get religion

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get religion

1. To begin to follow or adhere to a particular religion. My fiancé is Catholic, so I guess it's about time I got religion myself.
2. To decide to act in a more virtuous manner. Nothing like a near-death experience to help you get religion, huh?
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get religion

Fig. to become serious (about something), usually after a powerful experience. (Sometimes literal.) When I had an automobile accident, I really got religion. Now I'm a very safe driver.
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get religion

Be converted; also, decide to behave in an upright, ethical way. For example, After the children were born, John got religion and joined the church, or After years of total selfishness, she suddenly got religion and is doing all kinds of volunteer work . [Second half of 1700s]
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get religion

be converted to religious belief and practices. informal
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get reˈligion

(informal, often disapproving) suddenly become interested in religion: He got religion while he was touring in Australia.
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get religion

Informal
1. To become religious or devout.
2. To resolve to end one's immoral behavior.
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References in periodicals archive ?
After all, while some see religion and film as a sub-discipline separate from the main media and religion one, for college students a media and religion course may well be the student's sole exposure also to the subject of Film and Religion.
Not all science fiction has religious undertones, but there can be similarities between science fiction and religion.
Freedom From Religion Foundation, but the justices won't be deliberating the constitutionality of the faith-based initiative.
PRINCETON, NJ -- Americans are divided in their opinions about the current level of influence displayed by organized religion in America today.
That will never do: since religion makes claims about reality, Dawkins insists that it be held to some sort of scientific standards; and judging by them he concludes that all theology fails: "There is almost certainly no God.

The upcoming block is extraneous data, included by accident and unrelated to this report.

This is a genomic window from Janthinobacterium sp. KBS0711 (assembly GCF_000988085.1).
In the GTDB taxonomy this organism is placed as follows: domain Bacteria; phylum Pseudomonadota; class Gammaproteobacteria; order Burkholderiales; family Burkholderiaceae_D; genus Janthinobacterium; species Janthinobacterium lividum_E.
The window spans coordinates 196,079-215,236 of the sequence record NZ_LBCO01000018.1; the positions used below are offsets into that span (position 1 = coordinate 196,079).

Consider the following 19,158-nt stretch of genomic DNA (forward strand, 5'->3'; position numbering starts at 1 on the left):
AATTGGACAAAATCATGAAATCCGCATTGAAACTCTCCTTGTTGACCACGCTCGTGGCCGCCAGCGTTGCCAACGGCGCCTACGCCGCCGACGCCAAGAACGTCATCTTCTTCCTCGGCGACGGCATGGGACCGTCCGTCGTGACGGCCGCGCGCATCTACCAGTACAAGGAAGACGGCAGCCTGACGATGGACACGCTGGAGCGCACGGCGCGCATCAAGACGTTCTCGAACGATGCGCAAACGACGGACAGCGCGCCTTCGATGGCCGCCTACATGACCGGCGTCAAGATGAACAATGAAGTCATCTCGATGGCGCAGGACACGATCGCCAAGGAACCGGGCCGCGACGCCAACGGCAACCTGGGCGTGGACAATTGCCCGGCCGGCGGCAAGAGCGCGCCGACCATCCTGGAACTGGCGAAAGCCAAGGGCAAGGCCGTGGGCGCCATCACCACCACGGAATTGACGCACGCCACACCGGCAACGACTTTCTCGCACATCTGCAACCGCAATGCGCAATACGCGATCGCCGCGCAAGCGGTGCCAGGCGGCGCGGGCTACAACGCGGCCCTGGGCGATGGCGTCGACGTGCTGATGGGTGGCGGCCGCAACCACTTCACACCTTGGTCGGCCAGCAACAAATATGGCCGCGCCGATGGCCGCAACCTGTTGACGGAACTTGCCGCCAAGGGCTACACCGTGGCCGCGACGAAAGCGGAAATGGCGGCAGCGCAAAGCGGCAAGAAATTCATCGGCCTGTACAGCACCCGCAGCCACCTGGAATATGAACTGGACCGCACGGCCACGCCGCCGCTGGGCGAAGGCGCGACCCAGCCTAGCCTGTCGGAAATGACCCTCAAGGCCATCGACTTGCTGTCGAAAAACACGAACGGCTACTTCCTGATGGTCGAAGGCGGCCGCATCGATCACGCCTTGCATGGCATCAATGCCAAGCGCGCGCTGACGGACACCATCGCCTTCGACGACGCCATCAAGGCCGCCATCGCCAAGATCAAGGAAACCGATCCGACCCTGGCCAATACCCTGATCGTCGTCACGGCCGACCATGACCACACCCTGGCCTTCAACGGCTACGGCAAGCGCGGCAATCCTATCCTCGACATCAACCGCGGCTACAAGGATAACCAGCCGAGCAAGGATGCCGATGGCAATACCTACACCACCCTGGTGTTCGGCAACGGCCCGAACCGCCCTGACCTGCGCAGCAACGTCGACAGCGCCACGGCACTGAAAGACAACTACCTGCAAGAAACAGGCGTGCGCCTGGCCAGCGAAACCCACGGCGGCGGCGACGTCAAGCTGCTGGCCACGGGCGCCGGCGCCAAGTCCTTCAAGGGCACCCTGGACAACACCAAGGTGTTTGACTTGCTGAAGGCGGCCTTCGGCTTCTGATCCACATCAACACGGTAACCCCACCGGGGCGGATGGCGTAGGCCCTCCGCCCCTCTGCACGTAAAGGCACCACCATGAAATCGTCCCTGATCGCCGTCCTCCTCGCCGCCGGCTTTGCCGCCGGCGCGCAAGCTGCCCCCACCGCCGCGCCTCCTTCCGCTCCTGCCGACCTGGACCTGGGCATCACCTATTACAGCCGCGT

conservative Protestants are more likely to donate and volunteer than people not affiliated with a religion, or those who identify themselves with other religions;
The rise of religion in politics was the biggest story of the last 30 years, and political scientists just missed it,'' said Alan Wolfe, director of the Boisi Center for Religion and American Public Life at Boston College.
There have been other, more plausible attempts to explain religion as a biological adaptation.
Over the past decade, psychologists' interest in understanding the role that spirituality and religion play in healthy human functioning has increased greatly.
Since there is no broadly accepted definition of religion, Taylor and his colleagues had to choose one of various possibilities; what they settled on is based on David Chidester's vague definition, who argued in his 1996 Savage Systems: Colonialism and Comparative Religion in Southern Africa that the term "religion has been a contested category[;] a single, incontestable definition of religion cannot simply be established by academic flat" (ix), and who consciously proposed a vague definition: religion is "that dimension of human experience engaged with sacred norms" (ix).
The religion sections in secular bookstores are a digest of the world's religions, and in some places it may be hard to find a Christian text in the mix.
The Framework encourages pupils to 'learn from different religions, beliefs, values and traditions, while exploring their own beliefs and questions of meaning, and develop respect for and sensitivity to others, in particular those whose faith and beliefs are different from their own '.
Deftly compiled and edited by Zainal Abidin Bagir (Center for Religious and Cross-cultural Studies, Gadjah Mada University, Indonesia), Science And Religion In A Post-Colonial Word: Interfaith Perspectives is an in-depth study of conceptual findings and theories of modern science and the questioning required by the various theologies of diverse religions.
The result was "An Open Letter Concerning Religion and Science," which has received endorsements from 10,000 clergy members around the country.
By this point, Jefferson had written his draft of the Virginia statute of religious freedom, and he and James Madison were known as the strictest proponents of keeping government and religion far apart.